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ISIS executes its top Mosul official: Kurdish sources - ASHARQ AL-AWSAT English Archive
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An image grab taken from a video uploaded on YouTube on June 12, 2014, allegedly shows Islamic State of Iraq and Syria militants taking part in a military parade in Mosul, Iraq. (AFP Photo)

An image grab taken from a video uploaded on YouTube on June 12, 2014, allegedly shows Islamic State of Iraq and Syria militants taking part in a military parade in Mosul, Iraq. (AFP Photo)

Erbil, Asharq Al-Awsat—The Islamic State of Iraq and Syria (ISIS) has executed several of its own militants, including the group’s top official in Mosul, on charges of espionage, Kurdish sources told Asharq Al-Awsat on Tuesday.

Speaking exclusively to Asharq Al-Awsat, Kurdistan Democratic Party (KDP) spokesman Saeed Mamozeini said ISIS’s former Wali in Mosul, Muammar Tawhlah, “was executed by the firing squad on Tuesday morning after he was sacked and imprisoned.” Wali is an Arabic word for governor used during the Ottoman era.

The execution took place “at the Ghazlani camp, in southern Mosul, and was attended by the Caliph of ISIS Abu Bakr Al-Baghdadi,” Ghayath Sawraji of the Patriotic Union of Kurdistan (PUK) told Asharq Al-Awsat.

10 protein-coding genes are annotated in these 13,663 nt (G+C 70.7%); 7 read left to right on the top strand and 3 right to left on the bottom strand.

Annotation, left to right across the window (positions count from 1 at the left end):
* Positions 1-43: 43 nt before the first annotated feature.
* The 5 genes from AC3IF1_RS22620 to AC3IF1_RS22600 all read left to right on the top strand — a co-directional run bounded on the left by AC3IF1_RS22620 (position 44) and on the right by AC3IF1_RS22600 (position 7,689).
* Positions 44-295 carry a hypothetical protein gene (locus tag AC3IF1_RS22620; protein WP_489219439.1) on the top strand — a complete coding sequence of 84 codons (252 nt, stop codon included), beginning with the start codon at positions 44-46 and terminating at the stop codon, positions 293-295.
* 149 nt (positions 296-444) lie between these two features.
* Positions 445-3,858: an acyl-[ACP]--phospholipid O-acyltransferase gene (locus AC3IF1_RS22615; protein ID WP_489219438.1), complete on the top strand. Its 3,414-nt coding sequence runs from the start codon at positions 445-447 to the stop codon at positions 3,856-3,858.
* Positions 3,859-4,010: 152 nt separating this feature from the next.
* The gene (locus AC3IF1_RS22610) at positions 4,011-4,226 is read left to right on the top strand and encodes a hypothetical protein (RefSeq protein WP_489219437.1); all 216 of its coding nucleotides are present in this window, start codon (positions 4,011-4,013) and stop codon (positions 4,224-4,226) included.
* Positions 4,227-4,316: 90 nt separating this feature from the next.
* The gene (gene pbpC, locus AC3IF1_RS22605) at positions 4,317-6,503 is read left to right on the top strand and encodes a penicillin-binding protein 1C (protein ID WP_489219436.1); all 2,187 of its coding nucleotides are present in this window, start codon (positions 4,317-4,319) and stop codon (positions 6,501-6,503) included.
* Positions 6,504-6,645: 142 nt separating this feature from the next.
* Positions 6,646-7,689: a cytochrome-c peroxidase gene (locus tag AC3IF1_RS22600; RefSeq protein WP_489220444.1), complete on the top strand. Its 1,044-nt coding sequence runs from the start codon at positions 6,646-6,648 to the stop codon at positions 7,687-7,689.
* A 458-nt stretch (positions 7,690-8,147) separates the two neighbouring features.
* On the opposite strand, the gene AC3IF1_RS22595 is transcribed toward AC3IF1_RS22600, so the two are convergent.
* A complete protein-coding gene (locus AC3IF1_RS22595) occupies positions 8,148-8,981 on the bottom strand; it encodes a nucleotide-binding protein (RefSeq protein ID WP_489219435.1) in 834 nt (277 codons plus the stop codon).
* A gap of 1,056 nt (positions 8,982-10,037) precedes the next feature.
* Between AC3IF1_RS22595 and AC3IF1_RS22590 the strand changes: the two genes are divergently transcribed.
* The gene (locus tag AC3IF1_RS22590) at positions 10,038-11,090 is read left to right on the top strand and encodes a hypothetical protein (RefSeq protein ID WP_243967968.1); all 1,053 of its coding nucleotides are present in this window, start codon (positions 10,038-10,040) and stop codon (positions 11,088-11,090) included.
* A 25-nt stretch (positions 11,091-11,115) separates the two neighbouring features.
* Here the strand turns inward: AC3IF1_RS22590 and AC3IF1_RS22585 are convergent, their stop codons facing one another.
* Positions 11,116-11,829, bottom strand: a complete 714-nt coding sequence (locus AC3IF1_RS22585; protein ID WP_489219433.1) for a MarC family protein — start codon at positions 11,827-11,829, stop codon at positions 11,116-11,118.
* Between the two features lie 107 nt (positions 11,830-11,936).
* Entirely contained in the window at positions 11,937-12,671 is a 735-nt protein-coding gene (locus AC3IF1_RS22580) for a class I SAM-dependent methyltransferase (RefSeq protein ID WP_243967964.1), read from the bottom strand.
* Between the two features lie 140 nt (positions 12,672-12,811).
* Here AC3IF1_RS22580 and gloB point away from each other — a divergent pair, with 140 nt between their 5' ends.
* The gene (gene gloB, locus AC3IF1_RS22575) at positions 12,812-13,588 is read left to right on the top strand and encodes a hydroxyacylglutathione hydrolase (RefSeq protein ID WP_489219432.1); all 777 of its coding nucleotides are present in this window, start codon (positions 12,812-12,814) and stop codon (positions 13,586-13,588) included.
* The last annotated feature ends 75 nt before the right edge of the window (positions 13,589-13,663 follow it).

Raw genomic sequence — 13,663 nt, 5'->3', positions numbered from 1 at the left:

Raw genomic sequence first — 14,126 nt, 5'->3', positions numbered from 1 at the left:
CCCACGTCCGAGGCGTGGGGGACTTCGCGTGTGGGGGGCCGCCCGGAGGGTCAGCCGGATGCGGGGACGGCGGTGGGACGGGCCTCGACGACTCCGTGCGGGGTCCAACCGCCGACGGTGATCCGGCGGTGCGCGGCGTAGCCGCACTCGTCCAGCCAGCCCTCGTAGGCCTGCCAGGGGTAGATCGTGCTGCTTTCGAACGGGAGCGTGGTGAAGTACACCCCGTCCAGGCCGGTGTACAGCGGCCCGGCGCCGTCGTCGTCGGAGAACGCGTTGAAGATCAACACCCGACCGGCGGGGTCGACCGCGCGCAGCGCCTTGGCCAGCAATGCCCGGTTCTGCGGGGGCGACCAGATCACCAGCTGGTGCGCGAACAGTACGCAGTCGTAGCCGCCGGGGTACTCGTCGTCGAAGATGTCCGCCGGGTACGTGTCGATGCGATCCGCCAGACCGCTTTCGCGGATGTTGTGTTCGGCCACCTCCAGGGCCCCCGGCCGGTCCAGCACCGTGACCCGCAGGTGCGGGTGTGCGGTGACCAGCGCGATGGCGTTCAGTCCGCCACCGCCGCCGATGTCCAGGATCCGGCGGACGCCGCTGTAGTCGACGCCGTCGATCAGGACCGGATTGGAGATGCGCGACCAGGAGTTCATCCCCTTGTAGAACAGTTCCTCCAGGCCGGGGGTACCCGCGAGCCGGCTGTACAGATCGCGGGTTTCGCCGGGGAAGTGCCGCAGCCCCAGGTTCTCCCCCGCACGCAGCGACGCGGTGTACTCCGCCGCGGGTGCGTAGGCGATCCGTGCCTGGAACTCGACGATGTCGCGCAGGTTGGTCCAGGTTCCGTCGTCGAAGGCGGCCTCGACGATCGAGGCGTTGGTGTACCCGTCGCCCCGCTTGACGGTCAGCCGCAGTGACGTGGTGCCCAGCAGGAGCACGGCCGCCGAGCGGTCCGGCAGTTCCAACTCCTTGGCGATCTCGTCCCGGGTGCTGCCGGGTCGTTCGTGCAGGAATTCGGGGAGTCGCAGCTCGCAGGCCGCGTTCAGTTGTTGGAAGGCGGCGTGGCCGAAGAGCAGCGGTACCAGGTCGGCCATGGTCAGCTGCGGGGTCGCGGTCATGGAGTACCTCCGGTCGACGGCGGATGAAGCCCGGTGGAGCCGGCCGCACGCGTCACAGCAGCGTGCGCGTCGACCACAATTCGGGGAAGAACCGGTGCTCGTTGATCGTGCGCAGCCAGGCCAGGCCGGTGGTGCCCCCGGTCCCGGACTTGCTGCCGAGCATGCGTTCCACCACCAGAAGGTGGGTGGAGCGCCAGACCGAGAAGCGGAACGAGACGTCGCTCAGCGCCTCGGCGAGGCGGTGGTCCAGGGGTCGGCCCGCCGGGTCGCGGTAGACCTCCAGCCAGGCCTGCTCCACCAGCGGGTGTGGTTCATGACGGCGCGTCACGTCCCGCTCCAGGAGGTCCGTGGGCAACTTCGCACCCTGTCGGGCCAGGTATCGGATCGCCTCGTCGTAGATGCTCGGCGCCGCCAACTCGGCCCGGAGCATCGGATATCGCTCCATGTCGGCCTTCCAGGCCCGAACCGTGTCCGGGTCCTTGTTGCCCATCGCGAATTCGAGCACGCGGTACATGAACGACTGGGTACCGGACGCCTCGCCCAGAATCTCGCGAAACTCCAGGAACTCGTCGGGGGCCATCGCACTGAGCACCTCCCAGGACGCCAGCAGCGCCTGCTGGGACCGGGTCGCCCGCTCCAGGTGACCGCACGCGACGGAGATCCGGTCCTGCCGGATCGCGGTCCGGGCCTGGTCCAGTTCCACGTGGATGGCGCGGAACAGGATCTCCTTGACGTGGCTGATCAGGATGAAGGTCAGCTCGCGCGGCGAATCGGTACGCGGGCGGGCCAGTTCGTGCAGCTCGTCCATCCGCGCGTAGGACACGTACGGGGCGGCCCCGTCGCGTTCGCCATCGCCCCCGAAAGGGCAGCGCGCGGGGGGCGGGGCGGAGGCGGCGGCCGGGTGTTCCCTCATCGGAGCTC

“After the death of ISIS’s [former] Wali in Mosul, Radwan Taleb Al-Hamdouni, in bombing from international coalition jets, the organization appointed Tawhlah as an acting Wali in Mosul before he was arrested on charges of espionage,” Sawraji added.

Tawhlah reportedly comes from a prominent family with a long history in the city, and which is also well known for its support of extremist groups in the wider province of Nineveh.

The Islamist group executed another nine militants belonging to the organization on Tuesday, according to local activists.

“The other nine militants were executed on charges of fleeing the battle and laying down arms,” an activist who spoke on the condition of anonymity told Asharq Al-Awsat. “They are Iraqis from Al-Ba’aj district,” he added.

ISIS seized control of Mosul, Iraq’s second-largest city, six months ago this week, after the Iraqi army units stationed in northern Iraq collapsed in the face of the jihadist group’s lightning advance across the region.

Over the past few weeks, ISIS is reported to have carried out a campaign of mass executions against scores of its militants whom it accused of either abandoning the battlefield or spying for the Iraqi government, Iran, or the US-led international coalition that has been conducting airstrikes against it.

“Around 211 [ISIS] militants have been executed in Mosul, the majority of whom are Iraqi, with a few Arab nationals,” Mamozeini said.

“According to our information, the group’s Minister of War has requested permission from Baghdadi . . . to withdraw from the outskirts of Mosul after suffering heavy losses in the fighting with the Peshmerga forces,” the source said.

As part of a systematic campaign against symbols of the Iraqi state in the city, ISIS demolished a government headquarters in Mosul on Tuesday.

As well as pulling back from the city’s outskirts, the Islamist group has also launched a major recruitment campaign inside Mosul to make up for the severe shortage in fighters, according to activists.